Back to Reality

Despite the name, reality TV is unflinching in its adherence to the conventions of their rigid formats. It’s tantalising when a reality TV show throws out those conventions but then doubly deflating when they still manage to collapse under the crushing weight of formula after deviating from format. Breaking with convention has also become a branding strategy for many reality shows (especially the long-running ones) so it becomes difficult to separate an experimentation with format from marketing bullshit. I’ve encountered a couple of instances of this recently. Celebrity Wife Swap is the US version of a European reality format in which the long-term partners of male celebrities exchange lives for a week. The latest season began with an episode that changed the rules of the game significantly and almost to the point of abstraction. Instead of men swapping partners it was the women that exchanged their significant other, who were also women. The partners were not romantic peers but live-in blood relatives, and different relations on each side. Comedienne and broadcaster Joan Rivers took in Bristol Palin, reality-star celebrity daughter of Alaskan governor Sarah Palin, while Rivers’ daughter, TV producer Melissa Rivers, went to live with Willow Palin, Bristol’s sister.

You’re my wife/daughter/sister now!

This loose interpretation of the format may have been motivated simply by the draw of the personalities involved and the prospect of an entertaining confrontation between Joan Rivers and Bristol Palin after Rivers’ frequent jokes about the Dancing with the Stars contestant’s weight in the press. But the sister and daughter swap had the potential to undercut the patriarchy of the format and suggest alternative living arrangements or definitions of family (alas none of them gay or friendship-based). It also promised that something different would happen, since the roles of daughter and sister are so incongruous and the impact of exchanging family members unknown territory. Somehow the formula of reality TV resisted these challenges from the reality of family life to reproduce the same outcomes. The couples struggled to understand each other, they seem like they will never overcome their differences, then they do, quickly, saving recriminations for their own spouse and ending with the promise of the couple having a better relationship in the future because of the experience. The peculiar dynamics of the relationships seem to make no difference-be it sibling parents or inter-generational mothers-and are entirely secondary to ticking these boxes every week, more Bruckheimer than Broomfield.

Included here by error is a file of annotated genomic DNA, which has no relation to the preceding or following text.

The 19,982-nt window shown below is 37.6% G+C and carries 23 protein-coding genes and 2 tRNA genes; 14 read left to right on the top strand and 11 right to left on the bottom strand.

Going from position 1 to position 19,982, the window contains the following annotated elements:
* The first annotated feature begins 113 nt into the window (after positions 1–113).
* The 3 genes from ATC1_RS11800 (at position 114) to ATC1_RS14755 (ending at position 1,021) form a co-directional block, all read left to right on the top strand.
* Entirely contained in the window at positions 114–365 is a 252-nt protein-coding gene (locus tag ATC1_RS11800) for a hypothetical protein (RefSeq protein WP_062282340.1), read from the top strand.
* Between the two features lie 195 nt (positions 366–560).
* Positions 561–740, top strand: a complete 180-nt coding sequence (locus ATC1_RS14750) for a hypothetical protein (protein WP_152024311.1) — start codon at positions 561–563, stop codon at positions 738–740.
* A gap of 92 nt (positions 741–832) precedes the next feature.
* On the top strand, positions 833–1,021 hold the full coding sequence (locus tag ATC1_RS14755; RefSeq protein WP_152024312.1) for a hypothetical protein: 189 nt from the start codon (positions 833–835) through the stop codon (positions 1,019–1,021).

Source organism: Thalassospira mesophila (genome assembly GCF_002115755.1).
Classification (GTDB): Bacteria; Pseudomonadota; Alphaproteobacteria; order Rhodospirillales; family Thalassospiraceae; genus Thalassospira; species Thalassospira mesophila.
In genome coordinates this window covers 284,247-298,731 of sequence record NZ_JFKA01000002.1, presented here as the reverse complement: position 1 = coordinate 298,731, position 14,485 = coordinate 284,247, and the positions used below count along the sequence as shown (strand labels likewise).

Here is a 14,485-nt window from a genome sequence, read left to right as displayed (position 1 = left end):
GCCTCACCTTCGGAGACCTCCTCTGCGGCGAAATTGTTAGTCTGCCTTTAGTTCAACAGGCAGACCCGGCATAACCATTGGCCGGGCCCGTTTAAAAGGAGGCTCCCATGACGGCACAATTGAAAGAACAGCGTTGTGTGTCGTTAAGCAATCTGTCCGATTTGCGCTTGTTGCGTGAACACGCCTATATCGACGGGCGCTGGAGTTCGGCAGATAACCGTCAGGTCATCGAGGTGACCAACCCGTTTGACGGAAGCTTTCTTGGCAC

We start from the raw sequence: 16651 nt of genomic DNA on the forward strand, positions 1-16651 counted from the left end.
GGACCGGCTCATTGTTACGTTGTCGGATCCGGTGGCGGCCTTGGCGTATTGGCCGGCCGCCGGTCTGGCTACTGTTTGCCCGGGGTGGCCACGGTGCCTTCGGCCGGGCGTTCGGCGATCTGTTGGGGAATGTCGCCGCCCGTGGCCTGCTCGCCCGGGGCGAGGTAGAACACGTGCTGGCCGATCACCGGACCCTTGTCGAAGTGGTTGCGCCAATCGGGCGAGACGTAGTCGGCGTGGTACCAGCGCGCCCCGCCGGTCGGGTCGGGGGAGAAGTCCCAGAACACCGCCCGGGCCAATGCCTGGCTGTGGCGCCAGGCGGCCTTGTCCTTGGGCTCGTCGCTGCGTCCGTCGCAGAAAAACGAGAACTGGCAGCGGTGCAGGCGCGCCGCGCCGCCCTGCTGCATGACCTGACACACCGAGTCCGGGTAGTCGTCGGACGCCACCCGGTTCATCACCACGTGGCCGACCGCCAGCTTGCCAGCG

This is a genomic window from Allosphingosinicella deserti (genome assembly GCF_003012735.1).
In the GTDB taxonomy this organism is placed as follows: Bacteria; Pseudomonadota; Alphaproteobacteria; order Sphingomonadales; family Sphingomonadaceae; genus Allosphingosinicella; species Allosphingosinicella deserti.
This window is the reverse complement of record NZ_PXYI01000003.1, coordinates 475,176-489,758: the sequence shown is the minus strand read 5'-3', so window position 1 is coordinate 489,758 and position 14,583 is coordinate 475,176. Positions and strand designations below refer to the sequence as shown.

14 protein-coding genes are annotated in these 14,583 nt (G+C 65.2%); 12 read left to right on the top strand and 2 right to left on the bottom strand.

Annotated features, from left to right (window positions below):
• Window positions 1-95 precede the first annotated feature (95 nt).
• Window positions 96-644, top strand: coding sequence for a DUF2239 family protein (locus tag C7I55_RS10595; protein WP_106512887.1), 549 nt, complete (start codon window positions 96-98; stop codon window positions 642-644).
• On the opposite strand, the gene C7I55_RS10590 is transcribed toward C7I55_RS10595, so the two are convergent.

Families are all the same…or they will be by the time we’re done.

This year’s season of The Bachelorette was billed by host Chris Harrison as having the ‘most dramatic finale ever’. Even the studio audience balked at that. By the host’s own admission, all season finales are preceded by puffed-up rhetoric promising shocking and surprising twists and turns in the normal course of the show, with a gap between promise and outcome big enough to make it a standing joke with viewers. Last year the final episode of The Bachelorette was cut in half by the contestant choosing her partner early. This was a departure from format that seemed to suggest that contestants were able to mould the conventions of the programme to their desires rather than being cogs in a media machine. But the disruption also annoyed viewers by eliminating the suspense built into the final stages of the competition. It seems that if reality TV was more like reality, with all its loose ends and uneven surfaces, fans of the genre wouldn’t necessarily want to watch it. This year’s season finale had nothing to live up to and everything to prove. It had to stick to the format to the bitter end while looking like it was a breakthrough moment.

‘Keep crying…we’ve got an hour to fill’

Like last year’s finale, the competitive element was jettisoned when eponymous bachelorette Desiree was dumped by her first choice and forwarded the rejection to her most ardent admirer, leaving only one suitor in the running. The finale was split into two parts making a cliffhanger out of the dumping, which only intensified the feeling that Desiree was going home with nothing (excuse the language of commodity exchange but this is basically a game show with prizes). The suspense of the finale strategically shifted to speculation that Desiree’s first choice would return to make a two-horse race and doubts over whether she would accept a proposal from her Plan B. The proposal happened, she accepted, and the other man in her life didn’t come back to complicate things. It almost seems like the opposite of drama to me, and as conventional an outcome as could be mustered. The viewer was not as cheated by the rhetoric as before but only because the reveal was better paced not because it broke free of the restraints of format. It feels like reality TV shows have become propaganda films for their own formats, defending their orthodoxy against any challenges the outside world might bring.

For an account of TV in 799 less words, follow @TVinaword on Twitter…

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